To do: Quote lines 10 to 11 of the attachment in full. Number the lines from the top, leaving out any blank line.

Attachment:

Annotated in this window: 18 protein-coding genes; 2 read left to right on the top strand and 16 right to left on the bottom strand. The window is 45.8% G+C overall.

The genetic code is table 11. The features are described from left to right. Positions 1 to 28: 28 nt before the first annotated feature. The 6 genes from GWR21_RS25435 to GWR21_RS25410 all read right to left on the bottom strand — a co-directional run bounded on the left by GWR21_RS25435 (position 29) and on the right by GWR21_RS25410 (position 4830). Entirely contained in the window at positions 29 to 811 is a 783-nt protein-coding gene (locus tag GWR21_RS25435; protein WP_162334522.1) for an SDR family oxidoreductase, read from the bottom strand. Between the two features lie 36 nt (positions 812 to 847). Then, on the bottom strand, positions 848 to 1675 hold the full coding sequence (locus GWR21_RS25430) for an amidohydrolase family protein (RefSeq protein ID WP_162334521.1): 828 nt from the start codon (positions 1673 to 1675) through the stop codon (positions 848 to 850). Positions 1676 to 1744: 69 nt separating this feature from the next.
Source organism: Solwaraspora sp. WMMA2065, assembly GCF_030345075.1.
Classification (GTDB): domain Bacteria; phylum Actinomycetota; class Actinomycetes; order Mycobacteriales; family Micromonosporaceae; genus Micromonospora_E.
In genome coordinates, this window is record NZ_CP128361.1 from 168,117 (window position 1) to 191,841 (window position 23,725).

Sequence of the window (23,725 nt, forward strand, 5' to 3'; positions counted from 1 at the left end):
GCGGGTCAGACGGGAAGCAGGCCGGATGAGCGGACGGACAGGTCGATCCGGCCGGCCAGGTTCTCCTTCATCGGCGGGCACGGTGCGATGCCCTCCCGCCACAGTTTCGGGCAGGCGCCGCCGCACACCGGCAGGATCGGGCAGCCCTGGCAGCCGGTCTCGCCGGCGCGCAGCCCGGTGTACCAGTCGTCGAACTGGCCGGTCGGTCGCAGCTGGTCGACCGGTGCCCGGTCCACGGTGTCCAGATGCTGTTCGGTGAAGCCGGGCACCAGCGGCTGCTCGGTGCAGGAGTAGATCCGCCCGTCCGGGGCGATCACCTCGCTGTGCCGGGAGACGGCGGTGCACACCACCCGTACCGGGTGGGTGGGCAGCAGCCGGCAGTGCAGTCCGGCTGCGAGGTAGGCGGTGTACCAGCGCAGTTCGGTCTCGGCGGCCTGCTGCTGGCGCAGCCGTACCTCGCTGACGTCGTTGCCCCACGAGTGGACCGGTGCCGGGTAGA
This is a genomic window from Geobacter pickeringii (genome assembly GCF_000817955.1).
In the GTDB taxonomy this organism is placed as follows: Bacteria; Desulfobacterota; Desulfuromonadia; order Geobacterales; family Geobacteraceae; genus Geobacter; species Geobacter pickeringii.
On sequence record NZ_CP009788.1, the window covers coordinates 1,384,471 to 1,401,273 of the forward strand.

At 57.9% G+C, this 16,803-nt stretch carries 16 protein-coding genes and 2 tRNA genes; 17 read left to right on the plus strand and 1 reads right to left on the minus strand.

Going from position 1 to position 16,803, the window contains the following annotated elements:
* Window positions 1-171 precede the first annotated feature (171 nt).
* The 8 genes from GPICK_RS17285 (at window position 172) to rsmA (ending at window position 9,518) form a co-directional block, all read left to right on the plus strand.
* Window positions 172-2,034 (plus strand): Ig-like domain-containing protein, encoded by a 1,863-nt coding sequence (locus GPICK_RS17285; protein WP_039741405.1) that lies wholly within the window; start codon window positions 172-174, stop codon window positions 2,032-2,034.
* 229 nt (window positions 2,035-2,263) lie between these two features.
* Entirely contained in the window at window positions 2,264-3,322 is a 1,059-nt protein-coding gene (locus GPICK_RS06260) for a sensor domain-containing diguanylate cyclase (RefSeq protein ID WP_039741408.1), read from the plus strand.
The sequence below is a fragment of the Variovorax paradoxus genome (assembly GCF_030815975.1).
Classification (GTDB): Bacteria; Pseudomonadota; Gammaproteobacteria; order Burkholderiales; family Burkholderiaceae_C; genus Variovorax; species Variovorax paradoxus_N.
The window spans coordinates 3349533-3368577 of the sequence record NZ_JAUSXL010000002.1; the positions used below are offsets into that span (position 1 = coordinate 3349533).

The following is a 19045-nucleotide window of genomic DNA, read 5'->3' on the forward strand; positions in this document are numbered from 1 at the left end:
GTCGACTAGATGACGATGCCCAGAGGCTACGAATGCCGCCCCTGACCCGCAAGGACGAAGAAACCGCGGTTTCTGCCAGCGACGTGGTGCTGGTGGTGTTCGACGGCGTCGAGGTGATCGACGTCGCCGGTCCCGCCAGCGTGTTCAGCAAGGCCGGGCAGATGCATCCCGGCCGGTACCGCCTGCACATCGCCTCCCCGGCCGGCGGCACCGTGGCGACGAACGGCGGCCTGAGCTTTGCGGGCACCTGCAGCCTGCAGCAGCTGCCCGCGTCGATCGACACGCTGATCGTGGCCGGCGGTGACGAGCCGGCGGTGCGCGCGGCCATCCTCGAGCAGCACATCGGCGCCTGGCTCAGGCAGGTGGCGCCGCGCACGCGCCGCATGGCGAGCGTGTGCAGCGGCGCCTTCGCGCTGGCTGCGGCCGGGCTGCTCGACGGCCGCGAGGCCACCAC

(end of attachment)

On sequence record NZ_CP009788.1, the window covers coordinates 1,384,471 to 1,401,273 of the forward strand.

At 57.9% G+C, this 16,803-nt stretch carries 16 protein-coding genes and 2 tRNA genes; 17 read left to right on the plus strand and 1 reads right to left on the minus strand.